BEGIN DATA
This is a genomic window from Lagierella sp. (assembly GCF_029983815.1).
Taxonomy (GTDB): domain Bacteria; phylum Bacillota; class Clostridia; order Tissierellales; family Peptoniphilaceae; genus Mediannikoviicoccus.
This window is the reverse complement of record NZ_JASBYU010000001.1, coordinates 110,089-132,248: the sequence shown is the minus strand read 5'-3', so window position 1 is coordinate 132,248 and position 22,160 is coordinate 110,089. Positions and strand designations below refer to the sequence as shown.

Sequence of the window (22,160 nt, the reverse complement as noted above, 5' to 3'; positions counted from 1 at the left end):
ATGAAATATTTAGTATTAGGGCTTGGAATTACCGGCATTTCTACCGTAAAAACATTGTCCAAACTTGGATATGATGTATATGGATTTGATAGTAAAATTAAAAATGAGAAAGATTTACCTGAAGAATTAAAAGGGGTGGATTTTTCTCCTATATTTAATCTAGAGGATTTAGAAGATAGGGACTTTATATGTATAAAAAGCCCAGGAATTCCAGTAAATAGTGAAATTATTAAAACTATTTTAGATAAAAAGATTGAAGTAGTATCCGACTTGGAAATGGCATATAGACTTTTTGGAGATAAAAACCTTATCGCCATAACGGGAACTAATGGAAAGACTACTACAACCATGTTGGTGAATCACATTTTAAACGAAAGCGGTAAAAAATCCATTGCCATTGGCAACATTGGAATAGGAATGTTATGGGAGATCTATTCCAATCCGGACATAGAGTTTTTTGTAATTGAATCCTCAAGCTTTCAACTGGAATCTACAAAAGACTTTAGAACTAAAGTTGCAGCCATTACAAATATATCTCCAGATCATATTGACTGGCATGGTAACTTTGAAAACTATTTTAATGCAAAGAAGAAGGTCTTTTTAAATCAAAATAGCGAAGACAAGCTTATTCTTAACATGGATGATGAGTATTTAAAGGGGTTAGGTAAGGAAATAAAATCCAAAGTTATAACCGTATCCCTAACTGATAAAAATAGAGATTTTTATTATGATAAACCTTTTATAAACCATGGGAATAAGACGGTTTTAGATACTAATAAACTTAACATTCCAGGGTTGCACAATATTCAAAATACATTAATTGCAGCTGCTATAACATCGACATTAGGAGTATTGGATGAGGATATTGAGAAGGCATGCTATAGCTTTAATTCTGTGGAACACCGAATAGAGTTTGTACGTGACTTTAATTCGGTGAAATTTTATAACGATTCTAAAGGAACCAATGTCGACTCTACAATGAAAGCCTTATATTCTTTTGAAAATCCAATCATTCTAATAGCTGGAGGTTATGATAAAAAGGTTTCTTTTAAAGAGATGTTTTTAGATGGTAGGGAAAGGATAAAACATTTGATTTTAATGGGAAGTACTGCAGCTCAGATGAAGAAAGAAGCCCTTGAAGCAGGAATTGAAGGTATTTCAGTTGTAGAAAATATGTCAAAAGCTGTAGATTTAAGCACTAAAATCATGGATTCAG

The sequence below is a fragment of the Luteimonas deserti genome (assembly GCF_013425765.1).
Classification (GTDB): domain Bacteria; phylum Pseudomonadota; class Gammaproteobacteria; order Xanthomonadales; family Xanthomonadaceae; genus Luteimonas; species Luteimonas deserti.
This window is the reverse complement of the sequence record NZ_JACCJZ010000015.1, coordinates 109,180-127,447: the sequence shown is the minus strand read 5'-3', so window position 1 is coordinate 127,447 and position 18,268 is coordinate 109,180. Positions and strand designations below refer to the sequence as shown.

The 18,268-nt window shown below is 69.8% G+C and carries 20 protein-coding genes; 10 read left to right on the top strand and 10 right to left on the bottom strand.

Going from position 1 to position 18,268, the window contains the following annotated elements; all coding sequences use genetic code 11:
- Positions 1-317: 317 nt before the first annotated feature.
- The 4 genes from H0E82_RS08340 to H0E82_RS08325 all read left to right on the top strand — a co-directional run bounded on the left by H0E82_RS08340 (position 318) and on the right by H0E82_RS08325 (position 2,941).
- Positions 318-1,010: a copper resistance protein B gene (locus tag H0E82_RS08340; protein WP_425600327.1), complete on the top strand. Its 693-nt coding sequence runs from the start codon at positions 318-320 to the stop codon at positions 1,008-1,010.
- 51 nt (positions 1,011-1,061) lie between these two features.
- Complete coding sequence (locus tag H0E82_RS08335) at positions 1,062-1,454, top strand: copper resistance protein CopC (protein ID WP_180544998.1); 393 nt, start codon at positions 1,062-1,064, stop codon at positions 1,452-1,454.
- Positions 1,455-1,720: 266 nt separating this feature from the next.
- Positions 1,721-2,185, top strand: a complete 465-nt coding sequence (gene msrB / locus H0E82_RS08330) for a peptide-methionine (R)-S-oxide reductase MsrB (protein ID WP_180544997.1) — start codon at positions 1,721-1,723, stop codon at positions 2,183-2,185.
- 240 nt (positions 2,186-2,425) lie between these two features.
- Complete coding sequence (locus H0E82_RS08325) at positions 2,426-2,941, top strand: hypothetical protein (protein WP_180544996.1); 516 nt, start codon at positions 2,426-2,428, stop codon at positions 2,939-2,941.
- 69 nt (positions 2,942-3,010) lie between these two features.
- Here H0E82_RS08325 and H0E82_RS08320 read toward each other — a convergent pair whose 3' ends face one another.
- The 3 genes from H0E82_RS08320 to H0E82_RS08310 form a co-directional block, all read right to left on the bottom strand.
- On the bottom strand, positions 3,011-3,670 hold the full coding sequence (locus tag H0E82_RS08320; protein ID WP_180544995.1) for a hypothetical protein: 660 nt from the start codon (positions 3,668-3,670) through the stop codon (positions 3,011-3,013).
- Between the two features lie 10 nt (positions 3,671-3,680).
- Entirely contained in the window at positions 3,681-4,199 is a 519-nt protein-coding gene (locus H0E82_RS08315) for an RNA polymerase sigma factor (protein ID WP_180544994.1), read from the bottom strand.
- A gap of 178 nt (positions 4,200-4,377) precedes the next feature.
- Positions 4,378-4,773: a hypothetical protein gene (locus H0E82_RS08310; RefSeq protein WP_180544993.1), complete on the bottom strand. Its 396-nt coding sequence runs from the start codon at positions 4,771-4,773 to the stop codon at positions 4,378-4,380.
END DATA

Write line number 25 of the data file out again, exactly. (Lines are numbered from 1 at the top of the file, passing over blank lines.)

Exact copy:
- Entirely contained in the window at positions 3,681-4,199 is a 519-nt protein-coding gene (locus H0E82_RS08315) for an RNA polymerase sigma factor (protein ID WP_180544994.1), read from the bottom strand.